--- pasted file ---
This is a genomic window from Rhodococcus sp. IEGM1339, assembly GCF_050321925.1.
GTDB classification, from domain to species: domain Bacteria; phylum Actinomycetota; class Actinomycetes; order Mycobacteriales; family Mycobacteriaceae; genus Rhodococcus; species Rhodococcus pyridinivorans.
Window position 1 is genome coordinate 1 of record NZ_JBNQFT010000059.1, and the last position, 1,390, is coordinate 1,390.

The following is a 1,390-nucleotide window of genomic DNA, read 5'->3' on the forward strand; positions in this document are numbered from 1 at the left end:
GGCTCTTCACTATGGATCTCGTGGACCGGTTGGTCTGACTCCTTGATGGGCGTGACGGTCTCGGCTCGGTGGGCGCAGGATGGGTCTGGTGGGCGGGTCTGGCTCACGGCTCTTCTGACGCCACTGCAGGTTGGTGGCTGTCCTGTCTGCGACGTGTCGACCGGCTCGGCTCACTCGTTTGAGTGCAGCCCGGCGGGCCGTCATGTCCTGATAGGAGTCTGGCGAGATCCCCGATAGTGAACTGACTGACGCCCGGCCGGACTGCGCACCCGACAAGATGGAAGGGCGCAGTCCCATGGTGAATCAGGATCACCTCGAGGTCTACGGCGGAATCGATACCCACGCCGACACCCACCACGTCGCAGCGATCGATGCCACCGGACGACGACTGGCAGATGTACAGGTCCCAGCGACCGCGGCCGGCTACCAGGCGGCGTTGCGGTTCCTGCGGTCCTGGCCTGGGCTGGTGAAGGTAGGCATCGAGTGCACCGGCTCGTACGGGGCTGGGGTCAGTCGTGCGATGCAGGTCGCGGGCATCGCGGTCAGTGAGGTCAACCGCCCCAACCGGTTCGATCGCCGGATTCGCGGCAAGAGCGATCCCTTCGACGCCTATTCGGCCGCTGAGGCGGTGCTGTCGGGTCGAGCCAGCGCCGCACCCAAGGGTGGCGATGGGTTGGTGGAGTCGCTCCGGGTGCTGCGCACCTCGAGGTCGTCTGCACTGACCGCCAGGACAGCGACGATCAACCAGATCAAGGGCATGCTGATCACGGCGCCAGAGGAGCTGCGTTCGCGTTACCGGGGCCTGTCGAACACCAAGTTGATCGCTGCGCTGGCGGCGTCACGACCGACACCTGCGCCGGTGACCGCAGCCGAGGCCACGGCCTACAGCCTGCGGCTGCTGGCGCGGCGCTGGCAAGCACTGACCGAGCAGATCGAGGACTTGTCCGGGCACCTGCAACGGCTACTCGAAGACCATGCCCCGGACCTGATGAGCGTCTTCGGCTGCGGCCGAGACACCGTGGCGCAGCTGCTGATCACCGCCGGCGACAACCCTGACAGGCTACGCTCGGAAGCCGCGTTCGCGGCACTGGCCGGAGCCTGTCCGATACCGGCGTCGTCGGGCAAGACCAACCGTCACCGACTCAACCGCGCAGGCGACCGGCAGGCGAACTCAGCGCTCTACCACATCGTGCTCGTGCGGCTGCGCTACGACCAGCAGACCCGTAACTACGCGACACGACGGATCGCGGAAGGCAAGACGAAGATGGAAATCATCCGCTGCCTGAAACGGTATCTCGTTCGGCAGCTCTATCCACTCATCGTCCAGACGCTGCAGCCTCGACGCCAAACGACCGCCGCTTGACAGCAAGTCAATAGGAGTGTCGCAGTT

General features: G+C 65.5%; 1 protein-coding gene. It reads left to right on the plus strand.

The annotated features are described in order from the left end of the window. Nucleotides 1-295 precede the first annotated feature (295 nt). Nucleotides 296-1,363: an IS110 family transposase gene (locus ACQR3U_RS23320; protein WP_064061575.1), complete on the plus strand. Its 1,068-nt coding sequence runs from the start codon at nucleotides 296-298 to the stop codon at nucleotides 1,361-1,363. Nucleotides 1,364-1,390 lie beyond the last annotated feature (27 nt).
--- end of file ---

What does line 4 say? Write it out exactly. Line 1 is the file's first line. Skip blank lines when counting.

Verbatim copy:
The following is a 1,390-nucleotide window of genomic DNA, read 5'->3' on the forward strand; positions in this document are numbered from 1 at the left end: